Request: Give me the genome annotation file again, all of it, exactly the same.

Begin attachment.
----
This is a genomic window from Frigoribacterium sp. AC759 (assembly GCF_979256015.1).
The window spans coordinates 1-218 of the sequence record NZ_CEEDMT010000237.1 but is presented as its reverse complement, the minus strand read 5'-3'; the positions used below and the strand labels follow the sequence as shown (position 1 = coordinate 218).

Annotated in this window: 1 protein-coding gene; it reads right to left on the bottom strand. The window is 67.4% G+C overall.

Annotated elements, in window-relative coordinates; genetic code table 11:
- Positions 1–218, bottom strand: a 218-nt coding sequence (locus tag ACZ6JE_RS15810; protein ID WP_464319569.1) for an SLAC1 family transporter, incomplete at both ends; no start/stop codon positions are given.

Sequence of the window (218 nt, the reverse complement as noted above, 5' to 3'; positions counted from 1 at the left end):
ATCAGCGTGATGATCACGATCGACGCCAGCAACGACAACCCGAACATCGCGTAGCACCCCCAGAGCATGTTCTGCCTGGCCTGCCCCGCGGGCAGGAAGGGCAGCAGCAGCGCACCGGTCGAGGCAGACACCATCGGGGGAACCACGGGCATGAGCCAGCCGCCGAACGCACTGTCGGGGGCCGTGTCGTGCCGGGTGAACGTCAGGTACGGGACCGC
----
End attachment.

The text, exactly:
This is a genomic window from Frigoribacterium sp. AC759 (assembly GCF_979256015.1).
The window spans coordinates 1-218 of the sequence record NZ_CEEDMT010000237.1 but is presented as its reverse complement, the minus strand read 5'-3'; the positions used below and the strand labels follow the sequence as shown (position 1 = coordinate 218).

Annotated in this window: 1 protein-coding gene; it reads right to left on the bottom strand. The window is 67.4% G+C overall.

Annotated elements, in window-relative coordinates; genetic code table 11:
- Positions 1–218, bottom strand: a 218-nt coding sequence (locus tag ACZ6JE_RS15810; protein ID WP_464319569.1) for an SLAC1 family transporter, incomplete at both ends; no start/stop codon positions are given.

Sequence of the window (218 nt, the reverse complement as noted above, 5' to 3'; positions counted from 1 at the left end):
ATCAGCGTGATGATCACGATCGACGCCAGCAACGACAACCCGAACATCGCGTAGCACCCCCAGAGCATGTTCTGCCTGGCCTGCCCCGCGGGCAGGAAGGGCAGCAGCAGCGCACCGGTCGAGGCAGACACCATCGGGGGAACCACGGGCATGAGCCAGCCGCCGAACGCACTGTCGGGGGCCGTGTCGTGCCGGGTGAACGTCAGGTACGGGACCGC